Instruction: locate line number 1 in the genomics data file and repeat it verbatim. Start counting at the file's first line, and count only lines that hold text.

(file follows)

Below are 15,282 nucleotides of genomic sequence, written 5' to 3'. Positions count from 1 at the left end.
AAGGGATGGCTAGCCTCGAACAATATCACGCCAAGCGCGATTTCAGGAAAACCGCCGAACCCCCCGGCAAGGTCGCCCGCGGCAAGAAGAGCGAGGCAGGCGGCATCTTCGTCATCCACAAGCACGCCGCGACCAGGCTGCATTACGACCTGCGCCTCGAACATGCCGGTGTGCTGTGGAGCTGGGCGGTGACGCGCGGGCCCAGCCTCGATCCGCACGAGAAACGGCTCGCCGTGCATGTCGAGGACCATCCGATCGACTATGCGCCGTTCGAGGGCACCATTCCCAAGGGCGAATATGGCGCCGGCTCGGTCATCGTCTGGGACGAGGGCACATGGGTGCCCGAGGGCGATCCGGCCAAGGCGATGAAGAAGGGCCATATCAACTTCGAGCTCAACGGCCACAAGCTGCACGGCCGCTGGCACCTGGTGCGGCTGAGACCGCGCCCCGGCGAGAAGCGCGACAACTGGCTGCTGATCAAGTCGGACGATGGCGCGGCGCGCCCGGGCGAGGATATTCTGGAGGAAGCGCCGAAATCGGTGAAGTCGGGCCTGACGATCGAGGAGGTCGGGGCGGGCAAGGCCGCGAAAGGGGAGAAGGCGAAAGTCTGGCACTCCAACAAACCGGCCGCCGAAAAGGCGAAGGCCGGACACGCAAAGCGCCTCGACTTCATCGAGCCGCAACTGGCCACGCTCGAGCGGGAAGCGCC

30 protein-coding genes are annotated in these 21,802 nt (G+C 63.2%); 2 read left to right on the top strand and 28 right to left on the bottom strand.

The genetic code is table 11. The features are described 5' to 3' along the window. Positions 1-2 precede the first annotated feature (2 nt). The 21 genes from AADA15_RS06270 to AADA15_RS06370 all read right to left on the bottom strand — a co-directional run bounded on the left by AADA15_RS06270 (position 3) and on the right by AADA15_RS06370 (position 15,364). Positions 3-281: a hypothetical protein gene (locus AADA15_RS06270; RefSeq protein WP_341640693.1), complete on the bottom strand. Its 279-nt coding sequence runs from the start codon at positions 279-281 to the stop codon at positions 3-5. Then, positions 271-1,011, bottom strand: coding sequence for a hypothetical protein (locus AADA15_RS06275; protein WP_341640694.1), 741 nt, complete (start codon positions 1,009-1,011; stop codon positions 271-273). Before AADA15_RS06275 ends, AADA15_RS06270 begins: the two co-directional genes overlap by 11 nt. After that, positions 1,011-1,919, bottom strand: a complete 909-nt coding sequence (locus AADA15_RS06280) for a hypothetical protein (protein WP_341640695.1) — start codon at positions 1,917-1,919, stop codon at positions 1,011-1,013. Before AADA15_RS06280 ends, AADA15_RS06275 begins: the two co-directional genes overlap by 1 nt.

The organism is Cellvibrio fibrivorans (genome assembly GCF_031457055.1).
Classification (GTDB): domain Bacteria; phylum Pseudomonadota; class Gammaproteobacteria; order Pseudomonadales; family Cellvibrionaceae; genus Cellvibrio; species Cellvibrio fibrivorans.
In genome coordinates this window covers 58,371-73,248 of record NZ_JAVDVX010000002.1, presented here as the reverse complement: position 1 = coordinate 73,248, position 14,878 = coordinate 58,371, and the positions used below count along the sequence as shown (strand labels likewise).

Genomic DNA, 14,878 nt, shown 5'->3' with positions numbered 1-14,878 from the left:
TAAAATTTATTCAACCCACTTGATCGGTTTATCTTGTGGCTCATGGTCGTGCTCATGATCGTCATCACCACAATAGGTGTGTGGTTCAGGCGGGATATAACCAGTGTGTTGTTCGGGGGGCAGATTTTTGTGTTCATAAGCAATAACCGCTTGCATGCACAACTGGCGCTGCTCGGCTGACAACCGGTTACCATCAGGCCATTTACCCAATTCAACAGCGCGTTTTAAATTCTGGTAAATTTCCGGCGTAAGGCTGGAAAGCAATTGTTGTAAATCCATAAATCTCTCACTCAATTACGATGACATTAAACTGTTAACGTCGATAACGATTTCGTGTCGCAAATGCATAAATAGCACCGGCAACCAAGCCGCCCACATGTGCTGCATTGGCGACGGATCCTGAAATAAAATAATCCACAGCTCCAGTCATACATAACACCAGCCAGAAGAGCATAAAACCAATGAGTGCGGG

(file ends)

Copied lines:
Below are 15,282 nucleotides of genomic sequence, written 5' to 3'. Positions count from 1 at the left end.